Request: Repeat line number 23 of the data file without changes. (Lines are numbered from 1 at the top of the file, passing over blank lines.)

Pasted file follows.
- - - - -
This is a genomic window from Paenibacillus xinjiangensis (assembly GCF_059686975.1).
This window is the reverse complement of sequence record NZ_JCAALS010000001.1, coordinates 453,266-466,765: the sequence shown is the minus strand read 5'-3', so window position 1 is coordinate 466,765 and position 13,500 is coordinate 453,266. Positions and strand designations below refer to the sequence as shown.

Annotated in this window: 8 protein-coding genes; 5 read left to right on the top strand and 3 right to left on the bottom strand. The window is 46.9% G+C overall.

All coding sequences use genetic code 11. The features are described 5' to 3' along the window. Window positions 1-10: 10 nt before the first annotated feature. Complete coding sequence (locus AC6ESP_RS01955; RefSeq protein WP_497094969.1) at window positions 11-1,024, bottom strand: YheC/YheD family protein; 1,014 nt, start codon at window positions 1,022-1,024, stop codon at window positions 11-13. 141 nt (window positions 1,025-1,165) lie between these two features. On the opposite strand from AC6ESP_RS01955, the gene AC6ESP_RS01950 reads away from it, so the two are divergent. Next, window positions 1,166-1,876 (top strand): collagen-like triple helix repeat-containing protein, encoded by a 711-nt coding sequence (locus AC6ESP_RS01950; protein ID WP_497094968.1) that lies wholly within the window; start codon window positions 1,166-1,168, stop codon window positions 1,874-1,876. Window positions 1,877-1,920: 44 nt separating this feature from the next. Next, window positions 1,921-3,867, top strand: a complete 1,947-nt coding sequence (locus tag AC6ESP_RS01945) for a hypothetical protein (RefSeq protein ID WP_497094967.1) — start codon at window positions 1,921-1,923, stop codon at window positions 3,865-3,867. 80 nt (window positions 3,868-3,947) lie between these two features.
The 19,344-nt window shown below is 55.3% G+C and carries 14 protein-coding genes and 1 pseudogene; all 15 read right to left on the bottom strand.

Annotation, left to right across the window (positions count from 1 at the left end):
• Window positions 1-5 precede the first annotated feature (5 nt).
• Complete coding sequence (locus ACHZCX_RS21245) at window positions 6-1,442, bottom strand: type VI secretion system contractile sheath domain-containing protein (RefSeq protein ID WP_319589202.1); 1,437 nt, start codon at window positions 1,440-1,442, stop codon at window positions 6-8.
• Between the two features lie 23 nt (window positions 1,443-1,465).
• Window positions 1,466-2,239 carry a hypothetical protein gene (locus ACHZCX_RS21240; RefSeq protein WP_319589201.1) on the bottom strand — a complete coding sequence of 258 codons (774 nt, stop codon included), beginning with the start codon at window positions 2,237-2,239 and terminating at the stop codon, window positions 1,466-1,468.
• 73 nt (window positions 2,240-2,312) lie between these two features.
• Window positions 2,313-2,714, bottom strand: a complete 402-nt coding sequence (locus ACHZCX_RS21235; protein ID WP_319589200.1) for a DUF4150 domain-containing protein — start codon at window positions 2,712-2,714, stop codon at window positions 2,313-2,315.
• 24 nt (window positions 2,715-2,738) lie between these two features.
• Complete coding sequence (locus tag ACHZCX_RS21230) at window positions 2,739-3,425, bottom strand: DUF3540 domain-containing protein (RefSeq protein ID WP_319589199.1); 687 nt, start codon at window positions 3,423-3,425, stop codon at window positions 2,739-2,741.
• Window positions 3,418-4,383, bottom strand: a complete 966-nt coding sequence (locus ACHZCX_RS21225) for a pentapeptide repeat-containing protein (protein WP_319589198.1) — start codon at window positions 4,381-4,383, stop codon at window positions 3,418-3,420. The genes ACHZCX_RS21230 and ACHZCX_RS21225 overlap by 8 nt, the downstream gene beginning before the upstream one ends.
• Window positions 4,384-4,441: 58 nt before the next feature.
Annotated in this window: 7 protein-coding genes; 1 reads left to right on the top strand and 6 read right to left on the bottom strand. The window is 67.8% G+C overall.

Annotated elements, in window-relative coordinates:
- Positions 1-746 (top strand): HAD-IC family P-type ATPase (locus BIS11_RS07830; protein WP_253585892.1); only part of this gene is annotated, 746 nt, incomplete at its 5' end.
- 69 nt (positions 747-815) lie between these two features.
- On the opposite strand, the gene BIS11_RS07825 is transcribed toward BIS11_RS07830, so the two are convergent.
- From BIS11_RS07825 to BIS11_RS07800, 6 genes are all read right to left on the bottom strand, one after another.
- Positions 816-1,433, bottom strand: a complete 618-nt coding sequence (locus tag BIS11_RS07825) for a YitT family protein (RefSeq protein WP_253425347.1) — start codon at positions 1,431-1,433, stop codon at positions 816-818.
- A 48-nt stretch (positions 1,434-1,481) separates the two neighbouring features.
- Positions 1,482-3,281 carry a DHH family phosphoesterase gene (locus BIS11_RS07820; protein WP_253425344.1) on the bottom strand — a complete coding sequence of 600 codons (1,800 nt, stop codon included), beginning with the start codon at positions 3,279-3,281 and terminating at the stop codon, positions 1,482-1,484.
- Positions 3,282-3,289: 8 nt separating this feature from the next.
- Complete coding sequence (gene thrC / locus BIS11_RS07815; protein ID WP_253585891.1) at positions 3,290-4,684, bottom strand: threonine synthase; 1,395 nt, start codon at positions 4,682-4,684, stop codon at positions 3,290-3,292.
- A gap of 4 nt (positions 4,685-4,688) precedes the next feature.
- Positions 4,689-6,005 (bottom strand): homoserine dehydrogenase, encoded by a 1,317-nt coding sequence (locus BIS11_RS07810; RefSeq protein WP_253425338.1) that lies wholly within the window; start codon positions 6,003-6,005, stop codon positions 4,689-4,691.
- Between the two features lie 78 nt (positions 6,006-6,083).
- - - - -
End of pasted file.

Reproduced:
- Positions 816-1,433, bottom strand: a complete 618-nt coding sequence (locus tag BIS11_RS07825) for a YitT family protein (RefSeq protein WP_253425347.1) — start codon at positions 1,431-1,433, stop codon at positions 816-818.